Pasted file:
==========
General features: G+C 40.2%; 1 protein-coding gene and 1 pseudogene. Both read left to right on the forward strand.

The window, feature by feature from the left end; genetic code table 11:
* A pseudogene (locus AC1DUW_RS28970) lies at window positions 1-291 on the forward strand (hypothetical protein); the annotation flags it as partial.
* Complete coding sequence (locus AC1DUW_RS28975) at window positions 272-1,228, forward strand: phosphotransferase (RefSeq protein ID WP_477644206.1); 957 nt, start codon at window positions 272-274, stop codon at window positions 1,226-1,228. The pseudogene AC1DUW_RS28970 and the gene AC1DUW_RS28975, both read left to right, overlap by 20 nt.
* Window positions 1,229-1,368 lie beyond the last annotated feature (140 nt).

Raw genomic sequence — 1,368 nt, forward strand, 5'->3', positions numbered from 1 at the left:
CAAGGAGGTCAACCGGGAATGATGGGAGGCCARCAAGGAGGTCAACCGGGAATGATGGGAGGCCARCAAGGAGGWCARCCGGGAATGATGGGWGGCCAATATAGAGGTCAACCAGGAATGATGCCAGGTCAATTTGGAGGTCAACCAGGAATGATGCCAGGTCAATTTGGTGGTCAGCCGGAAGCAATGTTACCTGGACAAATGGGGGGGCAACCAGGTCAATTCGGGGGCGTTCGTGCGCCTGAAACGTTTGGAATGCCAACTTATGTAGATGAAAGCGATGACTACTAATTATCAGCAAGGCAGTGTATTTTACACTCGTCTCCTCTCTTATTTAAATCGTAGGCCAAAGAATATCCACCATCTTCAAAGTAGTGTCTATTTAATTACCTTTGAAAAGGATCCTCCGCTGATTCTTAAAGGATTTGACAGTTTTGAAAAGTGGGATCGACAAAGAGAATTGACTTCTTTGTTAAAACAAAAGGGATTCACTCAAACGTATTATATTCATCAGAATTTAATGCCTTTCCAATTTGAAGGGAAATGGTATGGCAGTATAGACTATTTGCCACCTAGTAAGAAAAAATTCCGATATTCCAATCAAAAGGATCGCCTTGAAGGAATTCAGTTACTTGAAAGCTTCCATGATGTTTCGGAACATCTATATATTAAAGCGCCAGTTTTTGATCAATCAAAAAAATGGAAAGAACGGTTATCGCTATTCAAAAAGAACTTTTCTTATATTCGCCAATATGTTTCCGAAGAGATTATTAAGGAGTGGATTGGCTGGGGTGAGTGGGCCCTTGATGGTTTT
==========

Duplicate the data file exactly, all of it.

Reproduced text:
General features: G+C 40.2%; 1 protein-coding gene and 1 pseudogene. Both read left to right on the forward strand.

The window, feature by feature from the left end; genetic code table 11:
* A pseudogene (locus AC1DUW_RS28970) lies at window positions 1-291 on the forward strand (hypothetical protein); the annotation flags it as partial.
* Complete coding sequence (locus AC1DUW_RS28975) at window positions 272-1,228, forward strand: phosphotransferase (RefSeq protein ID WP_477644206.1); 957 nt, start codon at window positions 272-274, stop codon at window positions 1,226-1,228. The pseudogene AC1DUW_RS28970 and the gene AC1DUW_RS28975, both read left to right, overlap by 20 nt.
* Window positions 1,229-1,368 lie beyond the last annotated feature (140 nt).

Raw genomic sequence — 1,368 nt, forward strand, 5'->3', positions numbered from 1 at the left:
CAAGGAGGTCAACCGGGAATGATGGGAGGCCARCAAGGAGGTCAACCGGGAATGATGGGAGGCCARCAAGGAGGWCARCCGGGAATGATGGGWGGCCAATATAGAGGTCAACCAGGAATGATGCCAGGTCAATTTGGAGGTCAACCAGGAATGATGCCAGGTCAATTTGGTGGTCAGCCGGAAGCAATGTTACCTGGACAAATGGGGGGGCAACCAGGTCAATTCGGGGGCGTTCGTGCGCCTGAAACGTTTGGAATGCCAACTTATGTAGATGAAAGCGATGACTACTAATTATCAGCAAGGCAGTGTATTTTACACTCGTCTCCTCTCTTATTTAAATCGTAGGCCAAAGAATATCCACCATCTTCAAAGTAGTGTCTATTTAATTACCTTTGAAAAGGATCCTCCGCTGATTCTTAAAGGATTTGACAGTTTTGAAAAGTGGGATCGACAAAGAGAATTGACTTCTTTGTTAAAACAAAAGGGATTCACTCAAACGTATTATATTCATCAGAATTTAATGCCTTTCCAATTTGAAGGGAAATGGTATGGCAGTATAGACTATTTGCCACCTAGTAAGAAAAAATTCCGATATTCCAATCAAAAGGATCGCCTTGAAGGAATTCAGTTACTTGAAAGCTTCCATGATGTTTCGGAACATCTATATATTAAAGCGCCAGTTTTTGATCAATCAAAAAAATGGAAAGAACGGTTATCGCTATTCAAAAAGAACTTTTCTTATATTCGCCAATATGTTTCCGAAGAGATTATTAAGGAGTGGATTGGCTGGGGTGAGTGGGCCCTTGATGGTTTT